None of your critizisms of JB are accurate. It's obvious that you don't read his blog or you would realize just how inaccurate you are. You're a smart guy Nea but it doesn't come thru in that post.

But that's the thing, Doug; I do read his blog, and I watch his video updates. Ive told you in the past that I find him funny and entertaining; I just think he's a buffoon who does himself a major disservice by being so constantly self-aggrandizing, petty, and vindictive. Even if he has a valid point about the NHC--which I don't believe he does--his delivery method turns so many people off that that point is little heard. FWIW, how I feel about JB is pretty much how I feel about Glen Beck...though at least JB understands something--meteorology--which is more than coule ever be said for Beck. ;-)
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Quoting oakland:


I was in Ft. Lauderdale for Willma and am in Tampa now. The odds of Paula making it to me are slim but not impossible. I'm more concerned for friends who still live in the Ft. Lauderdale area.


me too
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dracko - I am not real thrilled about a couple of those models!!

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Quoting beell:
Do you guys have Met degrees? If you don't then shut your mouth

I must have missed the memo on that one, lol.
be a lot less said if that ruled and the the real surprise would be who was who
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HOT SST's down near Paula



Definately headed NW for now. Then...???




Getting Stronger!!
Member Since: September 21, 2005 Posts: 2 Comments: 310
BTW, Bahia de Honduras islands look to be getting some good rain from this, with TS winds... wonder if roatangardener is still paying attention to the blog....?
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NEXT ADVISORY
-------------
NEXT INTERMEDIATE ADVISORY...800 PM EDT.
NEXT COMPLETE ADVISORY...1100 PM EDT.

$$
FORECASTER BRENNAN

We shall see what 800PM brings us to.

How intense will it get at 800PM?

Post what you think...
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Pretty self explanatory:
-90C tops


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Just caught up on reading what I missed while out....

I think SweetAL is making some good points about synopic changes that may impact the 4-5 day forecast. Remember NHC itself has indicated a lower than usual confidence in that forecast, which to me suggests they are at least considering that alternative scenarios such as the one[s] suggested are not only possible but likely.

I do agree that the Eward movement along the S coast of Cuba seems counterintuitive to me... I might be able to go along with a small clockwise loop in the vicinity of the Yucatan Straits, or just SE of there, but that E and SE movement seems.... off. If we do see the meander, I've a feeling it'll be further west than forecasts currently suggest, and a clockwise loop would IMO bring it relatively close to original track. I'm thinking whatever NE component the storm takes after that point is likely to take it across Cuba and NE from there, either across SE FL or the NW Bahamas [Central Bahamas? not as likely, IMO]. The interesting thing about this is going to be time frame, since it seems not one, but 2 fronts are likely to drop down across the GoM and FL over the next 7 days....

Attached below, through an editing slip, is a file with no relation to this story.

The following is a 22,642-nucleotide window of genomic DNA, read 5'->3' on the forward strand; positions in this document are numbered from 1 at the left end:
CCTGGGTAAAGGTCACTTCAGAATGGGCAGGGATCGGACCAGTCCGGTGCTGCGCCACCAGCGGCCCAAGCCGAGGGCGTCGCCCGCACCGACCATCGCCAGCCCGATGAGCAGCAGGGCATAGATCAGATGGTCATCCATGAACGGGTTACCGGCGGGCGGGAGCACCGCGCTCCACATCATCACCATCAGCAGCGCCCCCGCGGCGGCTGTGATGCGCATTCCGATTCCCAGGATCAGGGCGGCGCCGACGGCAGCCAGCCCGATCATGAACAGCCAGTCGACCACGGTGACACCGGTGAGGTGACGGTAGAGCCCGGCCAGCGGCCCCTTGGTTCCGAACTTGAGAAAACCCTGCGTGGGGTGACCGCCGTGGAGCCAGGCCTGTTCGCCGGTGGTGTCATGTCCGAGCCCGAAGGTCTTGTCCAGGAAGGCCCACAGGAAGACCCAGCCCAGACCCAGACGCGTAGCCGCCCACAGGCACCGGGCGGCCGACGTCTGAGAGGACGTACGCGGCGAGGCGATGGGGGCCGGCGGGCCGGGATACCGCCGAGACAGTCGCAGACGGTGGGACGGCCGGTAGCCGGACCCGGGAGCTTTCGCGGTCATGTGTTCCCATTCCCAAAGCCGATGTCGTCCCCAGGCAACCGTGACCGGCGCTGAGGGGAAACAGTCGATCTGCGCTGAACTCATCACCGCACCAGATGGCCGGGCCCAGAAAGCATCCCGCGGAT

But we shall see.... given the weird things that have happened this season so far, we may indeed end up with a Lenny-like storm moving from the west into JA.....
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Quoting GoodOleBudSir:


Are you in Canada?


He may be busy. But, yes he is. Got a great blog too, look down the member blog list. Quite a nice piece of work. Allow some time, if you really want to check it out properly.
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Hurricane Paula sound good to everyone?
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439. beell
Do you guys have Met degrees? If you don't then shut your mouth

I must have missed the memo on that one, lol.
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Where is Patrap?
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Quoting KEEPEROFTHEGATE:
dinner was good afternoon nap better now we have some turkey sandwich and pumkin pie for evening snack

more than tring wait till it pulls away from land a bit


Are you in Canada?
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Quoting Jeff9641:
I am so glad i have Old Man IKE on ignore.



Totally uncalled for.
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lol....